Previous studies on lipid levels measured in pregnancy and later in life are mostly limited to measurements up to one year postpartum [16, 17, 32]. These studies show that lipid levels initially decrease in pregnancy followed by a gradual increase and peak at the end of the third trimester. Lipid levels decline to plateau at four months after the delivery [18]. Postpartum total cholesterol levels and LDL-c levels remain somewhat but are significantly higher than the levels measured before pregnancy. However, these studies do not report on the association of gestational lipid levels with lipid levels after pregnancy. A previous study performed within the Generation R study population found that lipid levels in early pregnancy increase moderately with advancing gestational age in the time-frame when lipids in this study were measured [20]. Results from this study show that lipid levels measured in early pregnancy may already be indicative for lipid levels six years later, independent of smoking and BMI. Since early pregnancy lipid levels are also associated with adverse pregnancy outcomes and blood pressure during and after pregnancy [20], measurement of lipid levels in early pregnancy may improve short and long-term health of women.

The prevalence of metabolic syndrome in our relatively young and highly educated population of women was 10.0%. Data on prevalence of metabolic syndrome in young women is scarce. Notably it is much lower than the prevalence of 22–28% of metabolic syndrome observed in American women aged 30–49 years described in the National Health and Nutrition Examination Survey (NHANES) [33]. A possible explanation may be that their mean BMI was higher and that their educational level was lower which is associated with an increased risk of metabolic syndrome [34].

Previous studies assessed the prevalence of metabolic syndrome in women who experienced hypertensive disorders of pregnancy, however almost all of these studies lacked a control group. Within these populations some found that women with early-onset pre-eclampsia had a higher risk of developing metabolic syndrome [8], whereas others did not find such an association [35]. A Canadian study, consisting of 217 women, found that the prevalence of metabolic syndrome after one and three years after pregnancy was 18.2% and 21.9% in women with previous pre-eclampsia and 6.8 and 6.4% in women without pre-eclampsia [36]. The mean BMI in that study was higher compared to that in our study (28.7 kg/m2 and 26.3 kg/m2 in women with and without pre-eclampsia compared to 24.4 kg/m2 in our population), which may account for the higher incidence of MS.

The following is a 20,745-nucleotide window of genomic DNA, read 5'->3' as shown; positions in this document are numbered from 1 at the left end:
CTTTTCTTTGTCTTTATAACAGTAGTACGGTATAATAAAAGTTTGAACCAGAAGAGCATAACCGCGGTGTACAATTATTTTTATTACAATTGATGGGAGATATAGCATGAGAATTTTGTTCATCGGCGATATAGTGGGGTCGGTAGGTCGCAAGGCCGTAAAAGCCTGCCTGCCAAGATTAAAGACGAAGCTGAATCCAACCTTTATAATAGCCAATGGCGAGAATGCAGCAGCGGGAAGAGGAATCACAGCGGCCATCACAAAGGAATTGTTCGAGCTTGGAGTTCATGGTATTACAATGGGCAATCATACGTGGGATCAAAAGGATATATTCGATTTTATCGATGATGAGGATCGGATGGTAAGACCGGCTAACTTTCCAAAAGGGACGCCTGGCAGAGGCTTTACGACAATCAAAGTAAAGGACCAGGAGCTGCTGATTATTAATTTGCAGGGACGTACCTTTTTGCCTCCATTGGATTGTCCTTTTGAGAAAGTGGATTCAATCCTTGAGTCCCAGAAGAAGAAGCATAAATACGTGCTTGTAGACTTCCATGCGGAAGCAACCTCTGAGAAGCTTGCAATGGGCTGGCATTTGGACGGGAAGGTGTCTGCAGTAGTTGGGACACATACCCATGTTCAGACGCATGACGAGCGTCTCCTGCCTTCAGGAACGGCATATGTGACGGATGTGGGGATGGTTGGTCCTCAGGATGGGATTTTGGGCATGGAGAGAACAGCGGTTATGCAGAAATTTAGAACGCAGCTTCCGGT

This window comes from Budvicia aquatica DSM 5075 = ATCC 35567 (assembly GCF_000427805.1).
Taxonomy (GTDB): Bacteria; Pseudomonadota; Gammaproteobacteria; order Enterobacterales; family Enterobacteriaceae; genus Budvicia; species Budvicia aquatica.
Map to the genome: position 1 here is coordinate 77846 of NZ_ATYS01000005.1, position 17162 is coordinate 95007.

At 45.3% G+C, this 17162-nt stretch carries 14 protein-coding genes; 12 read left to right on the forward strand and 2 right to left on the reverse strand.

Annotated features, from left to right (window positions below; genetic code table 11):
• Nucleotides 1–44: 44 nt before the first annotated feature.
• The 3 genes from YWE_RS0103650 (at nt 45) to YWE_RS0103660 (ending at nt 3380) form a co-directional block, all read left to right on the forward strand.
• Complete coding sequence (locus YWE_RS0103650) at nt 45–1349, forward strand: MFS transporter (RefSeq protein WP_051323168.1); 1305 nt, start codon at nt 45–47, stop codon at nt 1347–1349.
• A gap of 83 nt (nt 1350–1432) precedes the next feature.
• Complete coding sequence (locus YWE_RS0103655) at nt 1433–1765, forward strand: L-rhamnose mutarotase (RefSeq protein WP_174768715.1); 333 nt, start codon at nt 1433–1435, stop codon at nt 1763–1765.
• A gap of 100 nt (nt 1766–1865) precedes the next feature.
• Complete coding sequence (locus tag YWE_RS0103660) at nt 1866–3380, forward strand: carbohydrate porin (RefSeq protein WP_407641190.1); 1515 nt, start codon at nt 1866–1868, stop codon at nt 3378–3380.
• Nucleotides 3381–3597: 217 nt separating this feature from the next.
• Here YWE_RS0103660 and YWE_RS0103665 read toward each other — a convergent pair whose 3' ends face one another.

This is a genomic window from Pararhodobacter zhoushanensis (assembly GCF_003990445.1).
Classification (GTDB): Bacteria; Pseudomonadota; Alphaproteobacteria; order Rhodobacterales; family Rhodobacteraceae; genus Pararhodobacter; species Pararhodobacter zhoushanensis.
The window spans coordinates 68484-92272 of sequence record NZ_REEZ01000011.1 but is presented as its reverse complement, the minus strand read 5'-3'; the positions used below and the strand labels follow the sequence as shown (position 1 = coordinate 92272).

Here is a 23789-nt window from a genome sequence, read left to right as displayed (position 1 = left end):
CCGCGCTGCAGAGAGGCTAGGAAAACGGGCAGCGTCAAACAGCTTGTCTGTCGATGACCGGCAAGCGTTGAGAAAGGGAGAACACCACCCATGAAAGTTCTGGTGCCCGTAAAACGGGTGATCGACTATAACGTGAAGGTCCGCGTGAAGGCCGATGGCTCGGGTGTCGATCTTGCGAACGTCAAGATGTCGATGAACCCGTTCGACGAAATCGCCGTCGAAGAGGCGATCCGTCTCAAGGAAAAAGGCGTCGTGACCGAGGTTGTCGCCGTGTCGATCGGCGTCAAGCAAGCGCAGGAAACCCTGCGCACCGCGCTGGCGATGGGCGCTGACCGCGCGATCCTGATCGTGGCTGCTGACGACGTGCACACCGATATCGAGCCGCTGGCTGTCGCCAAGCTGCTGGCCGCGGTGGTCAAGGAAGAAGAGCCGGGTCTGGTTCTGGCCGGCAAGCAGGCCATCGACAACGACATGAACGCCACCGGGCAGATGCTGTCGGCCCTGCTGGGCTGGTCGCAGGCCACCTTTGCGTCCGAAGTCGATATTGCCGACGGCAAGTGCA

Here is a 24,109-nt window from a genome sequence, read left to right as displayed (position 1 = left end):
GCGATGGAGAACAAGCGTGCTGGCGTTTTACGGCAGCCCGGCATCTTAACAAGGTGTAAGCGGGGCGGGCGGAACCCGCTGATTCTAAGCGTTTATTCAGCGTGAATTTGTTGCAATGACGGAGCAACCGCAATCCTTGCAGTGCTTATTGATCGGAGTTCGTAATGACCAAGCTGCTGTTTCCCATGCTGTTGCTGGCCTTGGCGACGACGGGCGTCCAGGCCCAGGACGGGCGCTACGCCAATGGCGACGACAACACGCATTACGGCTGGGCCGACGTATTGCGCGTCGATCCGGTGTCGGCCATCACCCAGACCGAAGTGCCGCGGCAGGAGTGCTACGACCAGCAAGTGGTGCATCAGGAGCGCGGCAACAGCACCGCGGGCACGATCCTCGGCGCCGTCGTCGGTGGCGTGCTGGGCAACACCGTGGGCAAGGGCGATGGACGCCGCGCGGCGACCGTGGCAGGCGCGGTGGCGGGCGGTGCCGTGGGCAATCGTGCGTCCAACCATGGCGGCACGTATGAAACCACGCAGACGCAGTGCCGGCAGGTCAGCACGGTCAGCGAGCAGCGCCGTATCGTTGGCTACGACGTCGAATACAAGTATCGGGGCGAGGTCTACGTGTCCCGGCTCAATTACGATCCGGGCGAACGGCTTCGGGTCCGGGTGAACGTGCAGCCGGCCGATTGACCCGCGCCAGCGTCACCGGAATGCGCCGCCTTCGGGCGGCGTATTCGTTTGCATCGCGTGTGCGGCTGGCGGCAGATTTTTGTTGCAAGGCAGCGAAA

We hypothesized that BMI would be the main risk factor driving the association between gestational lipids and the lipid profile six years after pregnancy. However, these associations remained significant also after adjusting for pre-pregnancy BMI. Lipid levels are partially determined by lifestyle factors, but also by genetics [37, 38]. A recent study found that in a healthy population of women LDL-c levels ≥ 99th percentile were in 45.5% of the cases explained by unfavorable genotypes or mutations associated with hypercholesterolemia [37]. Several other studies also found that genetic background has a large influence on lipid concentrations which may be the reason why these associations remain significant after adjusting for BMI [38,39,40]. This is interesting since it suggests that lipid levels have a certain level of stability; independent of lifestyle factors. Therefore, unfavorable lipid levels may be an early marker for future cardiovascular risk. In our population the majority of women remained in the same quartile in pregnancy and six years after pregnancy (data not shown), supporting this hypothesis. As shown in previous studies, women with a placental syndrome have an increased risk of metabolic syndrome and CVD later in life [41]. Therefore, we performed the same analyses in a subset of women without placental syndromes. This did not affect our results. We therefore hypothesize that our results may be explained by genetic inheritance and to a lesser extent by lifestyle or pregnancy-related factors. Unfortunately, the nature of our study did not allow further investigation of this genetic contribution.

In young, fertile women monitoring of lipid levels may be relevant due to the association with CVD later in life. Currently, guidelines of the American Heart Association and guidelines of the European Society of Cardiology do not advice to determine gestational lipid levels [42, 43]. However, in our opinion adding lipids to the routine blood measurements in early pregnancy may provide an opportunity to early identify women with an increased CVD risk profile. This may be beneficial for timely intervention and prevention of metabolic syndrome and subsequently possible CVD in later life. Especially as women are more prone to improve lifestyle during pregnancy [44].